IGN Review of Soulcalibur: Broken Destiny
With Namco Bandai's Soulcalibur IV hitting current-gen consoles last year, it was hard to imagine the renowned 3D fighter functioning on a portable console. After all, the Soulcalibur series -- which pits warriors against each other in a world filled with ethereal weapons -- has always been a visual powerhouse. Squeezing all the character detail, lighting effects and lush backgrounds onto a UMD seemed like an awful idea.
Fortunately, Soulcalibur: Broken Destiny preserves the Soulcalibur tradition beautifully and recreates the weapon-based combat exclusively for Sony's PSP. These are really amazing portable visuals.
Broken Destiny is, ultimately, a portable version of its console counterpart. It packs most of the characters, levels and modes that Soulcalibur fans are familiar with and only drops a few bits and pieces along the way. Like the other Soulcalibur games before it, Broken Destiny is a 3D fighting game that pits two fighters against each other in large, open arenas. Players must battle their opponent by gauging timing, distance and location in the ring -- as characters can be knocked off the edge when struck or thrown properly.
The only noticeable differences between Soulcalibur: Broken Destiny and Soulcalibur IV are the toned down graphics and the absence of the Star Wars characters... which I am personally very happy about. As "interesting" as it was to see Darth Vader and Yoda (and the Apprentice) make guest appearances in the Soulcalibur universe, Broken Destiny's Kratos makes much more sense when considering the game's setting. The only other elements worth noting that were removed from the formula are the many unlockables and extras that have traditionally gone hand-in-hand with Soulcalibur games. Broken Destiny doesn't have many extras to speak of, though you will be spending quite a bit of time unlocking items for character creation and earning special honors for your Records.
One of the first things players will notice about Broken Destiny is the visuals. Although the game isn't as eye-catching as its PS3 predecessor, Broken Destiny is one of the best-looking PSP games I've ever played. It's really stunning how much was crammed onto a single UMD and watching these characters clash on such beautiful backdrops is a testament to the PSP's hardware. With little slowdown to speak of, this game deserves special credit just for its looks. I know that sounds shallow, but it's the truth.
Broken Destiny has several options for jumping into battle. You can opt for playing a Quick Match, which is exactly that: a single battle with a foe. There are also Trials to face, which are essentially survival-style modes that task you with racking up points and keeping your character alive. Then there's Ad Hoc multiplayer, a Creation tool for building your own characters and the standard Training mode.
The mode that takes the longest to "complete," however, is the Gauntlet. This story-driven, mission-based affair occupies a universe outside of the canonical Soulcalibur narrative. It's a comical story about you (and whichever character you select) following Hilde and her party around the world as they search for medicine for Hilde's father. It has little to do with the actual Soulcalibur story and is more fun and games than anything else.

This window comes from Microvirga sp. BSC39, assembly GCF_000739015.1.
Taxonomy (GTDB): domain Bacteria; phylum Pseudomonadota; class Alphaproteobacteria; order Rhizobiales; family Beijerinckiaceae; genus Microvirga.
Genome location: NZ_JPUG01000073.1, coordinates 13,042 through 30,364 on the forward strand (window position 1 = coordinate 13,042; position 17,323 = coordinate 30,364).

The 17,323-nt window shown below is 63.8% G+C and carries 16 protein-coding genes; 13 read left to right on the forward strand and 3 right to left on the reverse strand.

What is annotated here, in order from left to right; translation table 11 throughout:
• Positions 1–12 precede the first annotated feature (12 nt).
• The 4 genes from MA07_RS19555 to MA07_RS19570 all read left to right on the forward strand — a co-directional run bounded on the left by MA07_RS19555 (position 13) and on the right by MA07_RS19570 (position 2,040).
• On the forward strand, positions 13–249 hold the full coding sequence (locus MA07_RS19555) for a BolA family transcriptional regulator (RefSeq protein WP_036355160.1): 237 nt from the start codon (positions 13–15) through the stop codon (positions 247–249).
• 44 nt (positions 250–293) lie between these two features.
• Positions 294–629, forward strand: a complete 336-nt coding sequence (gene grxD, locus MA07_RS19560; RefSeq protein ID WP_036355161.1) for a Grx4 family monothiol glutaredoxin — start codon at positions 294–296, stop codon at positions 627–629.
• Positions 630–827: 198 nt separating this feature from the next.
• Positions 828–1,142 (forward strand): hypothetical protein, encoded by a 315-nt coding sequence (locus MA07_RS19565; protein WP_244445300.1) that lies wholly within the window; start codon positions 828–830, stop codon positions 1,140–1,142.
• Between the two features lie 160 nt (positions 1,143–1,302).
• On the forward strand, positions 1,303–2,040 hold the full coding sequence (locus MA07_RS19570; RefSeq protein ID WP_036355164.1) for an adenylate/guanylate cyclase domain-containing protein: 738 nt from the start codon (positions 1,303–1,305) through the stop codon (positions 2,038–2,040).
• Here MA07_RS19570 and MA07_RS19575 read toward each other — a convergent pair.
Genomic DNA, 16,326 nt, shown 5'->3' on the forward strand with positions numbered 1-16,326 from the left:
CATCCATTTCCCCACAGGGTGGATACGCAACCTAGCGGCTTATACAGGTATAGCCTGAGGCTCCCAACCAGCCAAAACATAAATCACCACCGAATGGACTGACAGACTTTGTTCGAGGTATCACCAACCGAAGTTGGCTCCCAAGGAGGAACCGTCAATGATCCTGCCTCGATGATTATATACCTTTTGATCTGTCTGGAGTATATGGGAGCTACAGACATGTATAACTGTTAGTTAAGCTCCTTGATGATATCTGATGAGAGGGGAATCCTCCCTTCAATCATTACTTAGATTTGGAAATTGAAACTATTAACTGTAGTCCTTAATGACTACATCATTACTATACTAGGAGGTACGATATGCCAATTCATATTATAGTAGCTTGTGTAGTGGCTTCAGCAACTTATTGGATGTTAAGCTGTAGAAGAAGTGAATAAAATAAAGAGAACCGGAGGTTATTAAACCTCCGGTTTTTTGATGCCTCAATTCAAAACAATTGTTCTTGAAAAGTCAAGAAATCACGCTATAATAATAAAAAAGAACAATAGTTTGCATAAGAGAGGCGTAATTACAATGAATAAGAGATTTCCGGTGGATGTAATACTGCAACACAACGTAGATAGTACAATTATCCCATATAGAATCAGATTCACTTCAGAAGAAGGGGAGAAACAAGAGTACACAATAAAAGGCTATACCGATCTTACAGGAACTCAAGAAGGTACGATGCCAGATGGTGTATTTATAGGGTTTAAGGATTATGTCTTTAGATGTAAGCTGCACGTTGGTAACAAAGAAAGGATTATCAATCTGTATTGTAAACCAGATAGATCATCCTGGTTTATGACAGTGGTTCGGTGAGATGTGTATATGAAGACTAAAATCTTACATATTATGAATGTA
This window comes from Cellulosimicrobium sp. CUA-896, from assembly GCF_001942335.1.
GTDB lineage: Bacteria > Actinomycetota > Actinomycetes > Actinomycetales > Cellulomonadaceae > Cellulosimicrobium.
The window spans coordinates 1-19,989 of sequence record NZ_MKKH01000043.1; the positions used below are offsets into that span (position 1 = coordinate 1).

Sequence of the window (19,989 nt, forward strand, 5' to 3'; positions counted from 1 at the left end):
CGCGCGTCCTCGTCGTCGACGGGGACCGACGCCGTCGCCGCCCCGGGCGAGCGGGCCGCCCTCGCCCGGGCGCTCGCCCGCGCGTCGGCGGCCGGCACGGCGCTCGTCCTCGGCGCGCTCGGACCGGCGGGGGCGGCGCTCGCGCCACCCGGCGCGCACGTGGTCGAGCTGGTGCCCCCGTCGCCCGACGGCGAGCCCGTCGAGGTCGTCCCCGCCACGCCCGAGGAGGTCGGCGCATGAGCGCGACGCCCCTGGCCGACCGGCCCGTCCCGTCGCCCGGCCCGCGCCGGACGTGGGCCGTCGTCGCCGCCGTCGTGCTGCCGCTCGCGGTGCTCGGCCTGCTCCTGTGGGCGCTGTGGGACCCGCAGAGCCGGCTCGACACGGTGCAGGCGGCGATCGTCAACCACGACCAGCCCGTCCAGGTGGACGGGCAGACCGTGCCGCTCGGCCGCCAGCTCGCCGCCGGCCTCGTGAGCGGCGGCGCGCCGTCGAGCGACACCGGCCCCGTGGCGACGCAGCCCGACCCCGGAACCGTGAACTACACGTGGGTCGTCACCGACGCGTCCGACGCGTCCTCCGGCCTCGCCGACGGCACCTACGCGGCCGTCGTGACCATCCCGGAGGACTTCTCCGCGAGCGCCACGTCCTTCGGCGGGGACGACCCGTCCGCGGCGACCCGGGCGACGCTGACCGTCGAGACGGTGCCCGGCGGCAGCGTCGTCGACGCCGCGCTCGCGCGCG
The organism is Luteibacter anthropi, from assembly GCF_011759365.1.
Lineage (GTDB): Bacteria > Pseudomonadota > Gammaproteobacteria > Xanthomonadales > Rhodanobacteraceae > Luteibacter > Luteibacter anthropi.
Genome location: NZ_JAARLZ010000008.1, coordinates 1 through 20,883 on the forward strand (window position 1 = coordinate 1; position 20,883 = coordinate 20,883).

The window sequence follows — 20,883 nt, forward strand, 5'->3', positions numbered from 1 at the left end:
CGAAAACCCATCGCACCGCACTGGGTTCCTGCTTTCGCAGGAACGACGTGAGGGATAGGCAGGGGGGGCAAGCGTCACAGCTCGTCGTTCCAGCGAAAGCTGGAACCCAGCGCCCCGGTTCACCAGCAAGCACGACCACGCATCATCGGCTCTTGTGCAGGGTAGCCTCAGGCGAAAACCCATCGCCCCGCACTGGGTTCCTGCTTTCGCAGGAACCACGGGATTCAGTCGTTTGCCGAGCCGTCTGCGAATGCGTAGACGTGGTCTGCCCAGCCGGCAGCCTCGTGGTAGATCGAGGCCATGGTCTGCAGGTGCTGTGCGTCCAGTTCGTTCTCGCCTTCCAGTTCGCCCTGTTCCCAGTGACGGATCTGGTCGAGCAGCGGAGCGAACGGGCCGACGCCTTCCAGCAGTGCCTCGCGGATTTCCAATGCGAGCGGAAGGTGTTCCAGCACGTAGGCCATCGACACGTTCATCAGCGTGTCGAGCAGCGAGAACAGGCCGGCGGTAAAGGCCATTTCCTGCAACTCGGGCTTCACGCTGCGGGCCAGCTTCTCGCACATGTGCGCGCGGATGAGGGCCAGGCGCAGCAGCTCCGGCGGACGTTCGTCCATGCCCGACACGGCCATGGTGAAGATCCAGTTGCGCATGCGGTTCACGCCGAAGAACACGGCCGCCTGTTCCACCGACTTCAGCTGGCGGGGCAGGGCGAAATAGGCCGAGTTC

Each mission in the Gauntlet is comprised of several mini-sections that only last a second or two each. Usually, you're only objective during these brief few moments is to survive a series of attacks and then counter appropriately. With this in mind, it's safe to say that the Gauntlet is more of an instructional tool than anything else, as your failures are greeted with helpful text that give you the steps needed to emerge victorious.
Although this sounds like a great way to teach new players the Soulcalibur way, I found this mode to be extremely repetitive after a while. I continued playing it just to see the humorous story play out, but by the end I was more than ready to move on. This could be due to the fact that I played through the mode with a single character -- perhaps switching it up halfway through the quest would have been more exciting.
But at the heart of this quest and the aforementioned visuals are Soulcalibur mechanics, which have come a long way since their original conception. The battle mechanics in Broken Destiny are very similar to those found in Soulcalibur IV, including the newer features like the Soul Gauge, Soul Crushes and Critical Finishes. If you're unfamiliar with these terms, it's actually quite simple: if your opponent guards too much, you can wear down his or her Soul Gauge and eventually break one of three pieces of armor on the character. Once you get your opponent's Soul Gauge in a miserable enough state, you can execute a Critical Finish, which ends the match in your favor (and displays some fancy special effects).
Although I've never been a hardcore devotee of the Soulcalibur fighting engine, I very much appreciate the amount of variety and strategy that goes into studying each character. Having to balance out blocking, sidestepping, Guard Impacts and more make this a very, very difficult game to master. But at the same time, Soulcalibur has always been a fighting game that can be picked up easily. As moves rarely require complex directional inputs or button combinations, most gamers can at least pick up the controller and mash away for fun (much to the chagrin of veteran competitors).
The icing on the cake in Soulcalibur: Broken Destiny is definitely the Ad Hoc multiplayer. As battling with a friend is a tremendous part of the fighting game experience, having such smooth running Ad Hoc makes the package much more appetizing. During my play tests, I rarely -- if ever -- encountered any slowdown. Thank goodness.
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